Initially, there will be two Baikal processors for desktop PCs and microservers: the Baikal M and the Baikal M/S. The main goal is to create a chip that can replace AMD and Intel processors in government offices and state-run firms to prevent US spying via processor backdoors.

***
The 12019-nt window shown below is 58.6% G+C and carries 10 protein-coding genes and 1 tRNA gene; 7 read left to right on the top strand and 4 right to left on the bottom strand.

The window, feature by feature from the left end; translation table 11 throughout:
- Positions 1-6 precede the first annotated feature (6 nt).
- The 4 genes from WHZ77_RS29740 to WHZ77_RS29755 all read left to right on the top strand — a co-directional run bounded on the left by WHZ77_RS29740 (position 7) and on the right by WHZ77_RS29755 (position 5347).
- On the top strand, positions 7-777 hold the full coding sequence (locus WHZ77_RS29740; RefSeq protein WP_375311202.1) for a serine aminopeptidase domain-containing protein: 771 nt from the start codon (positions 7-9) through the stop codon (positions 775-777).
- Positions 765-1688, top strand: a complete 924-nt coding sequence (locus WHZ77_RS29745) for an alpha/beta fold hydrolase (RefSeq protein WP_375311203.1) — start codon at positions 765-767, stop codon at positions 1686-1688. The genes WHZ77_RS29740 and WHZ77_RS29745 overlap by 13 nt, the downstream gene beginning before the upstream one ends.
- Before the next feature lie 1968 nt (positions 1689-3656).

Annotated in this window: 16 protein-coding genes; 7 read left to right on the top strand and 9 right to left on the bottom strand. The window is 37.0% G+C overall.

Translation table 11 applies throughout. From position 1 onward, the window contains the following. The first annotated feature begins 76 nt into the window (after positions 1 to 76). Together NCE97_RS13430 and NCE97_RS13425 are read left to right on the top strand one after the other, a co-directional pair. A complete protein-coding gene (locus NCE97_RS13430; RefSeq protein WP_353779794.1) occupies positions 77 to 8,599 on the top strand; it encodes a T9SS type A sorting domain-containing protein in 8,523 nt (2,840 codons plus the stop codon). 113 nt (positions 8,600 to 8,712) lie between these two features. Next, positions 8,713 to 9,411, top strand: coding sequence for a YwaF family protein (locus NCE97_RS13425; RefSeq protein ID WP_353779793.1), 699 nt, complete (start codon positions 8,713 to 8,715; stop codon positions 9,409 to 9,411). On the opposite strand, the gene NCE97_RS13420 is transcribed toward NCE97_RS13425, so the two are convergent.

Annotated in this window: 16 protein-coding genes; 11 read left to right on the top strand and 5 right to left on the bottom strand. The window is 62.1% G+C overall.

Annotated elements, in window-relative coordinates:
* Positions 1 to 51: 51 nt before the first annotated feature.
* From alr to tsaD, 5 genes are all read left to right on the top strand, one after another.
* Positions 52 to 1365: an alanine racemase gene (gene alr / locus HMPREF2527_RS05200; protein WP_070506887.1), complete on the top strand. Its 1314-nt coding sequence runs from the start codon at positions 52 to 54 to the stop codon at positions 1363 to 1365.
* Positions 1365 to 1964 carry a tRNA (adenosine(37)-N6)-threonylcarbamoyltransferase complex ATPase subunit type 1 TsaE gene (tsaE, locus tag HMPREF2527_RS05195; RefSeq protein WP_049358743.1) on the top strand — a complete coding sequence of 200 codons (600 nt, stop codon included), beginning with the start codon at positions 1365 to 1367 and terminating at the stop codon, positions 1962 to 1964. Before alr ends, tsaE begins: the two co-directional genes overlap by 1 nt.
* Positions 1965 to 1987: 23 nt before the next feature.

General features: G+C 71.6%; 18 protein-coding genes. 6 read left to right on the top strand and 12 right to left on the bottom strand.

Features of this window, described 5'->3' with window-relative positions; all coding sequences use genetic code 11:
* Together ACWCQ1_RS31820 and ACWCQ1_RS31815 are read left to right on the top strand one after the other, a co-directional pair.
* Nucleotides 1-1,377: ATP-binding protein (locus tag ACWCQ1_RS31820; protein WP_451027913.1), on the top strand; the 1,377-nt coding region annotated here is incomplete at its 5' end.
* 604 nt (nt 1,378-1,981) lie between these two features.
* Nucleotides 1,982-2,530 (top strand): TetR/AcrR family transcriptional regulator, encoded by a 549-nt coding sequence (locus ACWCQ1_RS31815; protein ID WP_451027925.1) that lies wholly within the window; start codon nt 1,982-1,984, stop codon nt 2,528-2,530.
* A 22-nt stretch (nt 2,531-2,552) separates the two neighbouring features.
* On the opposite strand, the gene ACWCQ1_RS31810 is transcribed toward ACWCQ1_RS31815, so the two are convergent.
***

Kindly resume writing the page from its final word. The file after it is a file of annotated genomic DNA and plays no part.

The Russian government and state-run firms purchase about 700,000 PCs and 300,000 servers per year totalling $1.3 billion in spending. If most of the processors currently come from the likes of AMD and Intel then this will represent a big loss of business for the US tech giants. The Baikal microprocessor design work isn't set to start until sometime next year, so at least this is a decent amount of notice to the US chip makers.Source: Hexus